The scorecard is made up of 20 indicators in 3 broad categories: economic freedom, investing in people and ruling justly. The scorecard is compiled annually using data from third party assessing institutions such as UNESCO, World Bank, Freedom House, WHO and Heritage Foundation. The Government does not submit any information directly to MCC that affects the outcome of the scorecard.
In the case of indicators like Control of Corruption, Rule of Law, and Government Effectiveness, these are based on aggregated data compiled by the World Bank- World Governance Indicators (WGI) which includes a combination of household surveys, desk reviews and perception surveys. For instance to use an example we are familiar with in Sierra Leone, in the Afrobarometer Report (a sub-source for the World Bank World Governance Indicators) there is a survey question titled “trust in the presidency,” this is an input for the Control of Corruption indicator following a rationalization of the response to ensure comparability.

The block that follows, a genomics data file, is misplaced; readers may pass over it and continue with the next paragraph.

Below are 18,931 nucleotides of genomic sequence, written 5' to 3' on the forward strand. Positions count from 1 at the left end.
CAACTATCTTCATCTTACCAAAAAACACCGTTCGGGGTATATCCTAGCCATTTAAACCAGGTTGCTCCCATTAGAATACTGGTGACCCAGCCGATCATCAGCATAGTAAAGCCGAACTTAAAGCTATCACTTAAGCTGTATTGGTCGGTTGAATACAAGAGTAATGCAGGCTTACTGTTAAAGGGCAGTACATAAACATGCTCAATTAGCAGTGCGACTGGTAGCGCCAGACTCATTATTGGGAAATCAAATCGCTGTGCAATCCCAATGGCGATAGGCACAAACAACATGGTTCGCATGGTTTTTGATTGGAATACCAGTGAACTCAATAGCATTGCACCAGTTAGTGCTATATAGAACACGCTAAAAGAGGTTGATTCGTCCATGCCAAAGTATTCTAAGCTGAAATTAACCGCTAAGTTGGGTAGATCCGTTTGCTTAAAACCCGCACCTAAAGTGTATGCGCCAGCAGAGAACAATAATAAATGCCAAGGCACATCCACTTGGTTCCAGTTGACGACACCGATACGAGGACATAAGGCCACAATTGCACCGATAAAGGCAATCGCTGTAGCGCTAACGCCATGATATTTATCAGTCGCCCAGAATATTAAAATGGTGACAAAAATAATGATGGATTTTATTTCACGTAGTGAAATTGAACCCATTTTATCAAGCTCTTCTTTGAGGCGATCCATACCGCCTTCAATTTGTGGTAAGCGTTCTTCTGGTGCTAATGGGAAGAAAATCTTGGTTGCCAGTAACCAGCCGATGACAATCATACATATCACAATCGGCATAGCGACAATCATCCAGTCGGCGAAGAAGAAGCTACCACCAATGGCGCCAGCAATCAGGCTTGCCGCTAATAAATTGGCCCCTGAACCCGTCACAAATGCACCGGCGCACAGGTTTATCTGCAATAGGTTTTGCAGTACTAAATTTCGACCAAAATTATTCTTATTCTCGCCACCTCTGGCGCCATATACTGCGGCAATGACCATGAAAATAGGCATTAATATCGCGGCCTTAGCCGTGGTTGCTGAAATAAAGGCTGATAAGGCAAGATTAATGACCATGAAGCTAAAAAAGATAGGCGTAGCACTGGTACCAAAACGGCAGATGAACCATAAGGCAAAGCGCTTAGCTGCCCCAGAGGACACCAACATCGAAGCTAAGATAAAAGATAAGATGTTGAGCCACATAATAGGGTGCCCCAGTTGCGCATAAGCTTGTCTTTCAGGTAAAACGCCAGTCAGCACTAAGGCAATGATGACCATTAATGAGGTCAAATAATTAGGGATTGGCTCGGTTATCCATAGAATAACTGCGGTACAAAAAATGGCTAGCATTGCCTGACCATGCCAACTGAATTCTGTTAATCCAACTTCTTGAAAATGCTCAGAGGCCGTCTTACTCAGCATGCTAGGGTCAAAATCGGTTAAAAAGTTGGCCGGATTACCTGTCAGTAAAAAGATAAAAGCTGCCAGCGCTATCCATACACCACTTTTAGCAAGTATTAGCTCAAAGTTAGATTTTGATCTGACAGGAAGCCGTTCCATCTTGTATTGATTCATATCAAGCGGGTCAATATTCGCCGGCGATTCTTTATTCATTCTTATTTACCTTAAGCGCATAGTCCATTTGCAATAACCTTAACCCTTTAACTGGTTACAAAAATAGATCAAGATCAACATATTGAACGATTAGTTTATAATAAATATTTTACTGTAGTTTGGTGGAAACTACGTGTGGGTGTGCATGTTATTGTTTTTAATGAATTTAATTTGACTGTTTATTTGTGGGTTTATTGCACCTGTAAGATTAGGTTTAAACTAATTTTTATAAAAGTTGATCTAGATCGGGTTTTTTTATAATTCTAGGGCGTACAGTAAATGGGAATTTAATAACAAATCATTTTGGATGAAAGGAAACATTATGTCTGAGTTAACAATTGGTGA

Not every question asked in the survey is considered by WGI, including questions like the overall perception of corruption in the country. The point is, there are many parameters, many sub sources that are used to calculate an indicator like control of corruption. In the case of Sierra Leone, there are about 12 sub sources used with over 50 questions considered.
The year when the data is collected is reflected in the scorecard for each indicator. For a country to pass the scorecard, they must meet the following minimum criteria:
Pass at least half of the indicators (10); pass the hard hurdle of control of corruption; pass the hard hurdle of democratic rights (must pass either civil liberties or political rights); pass at least one indicator in each category.
To pass most indicators, a country should perform above the median, which is established within their income category. In the case of Sierra Leone, the income category is Lower Income category. To pass an indicator, you have to perform above the median.
There are other indicators like inflation that have a maximum score. A country must perform below that maximum score of 15% in this case in order to pass the inflation indicator.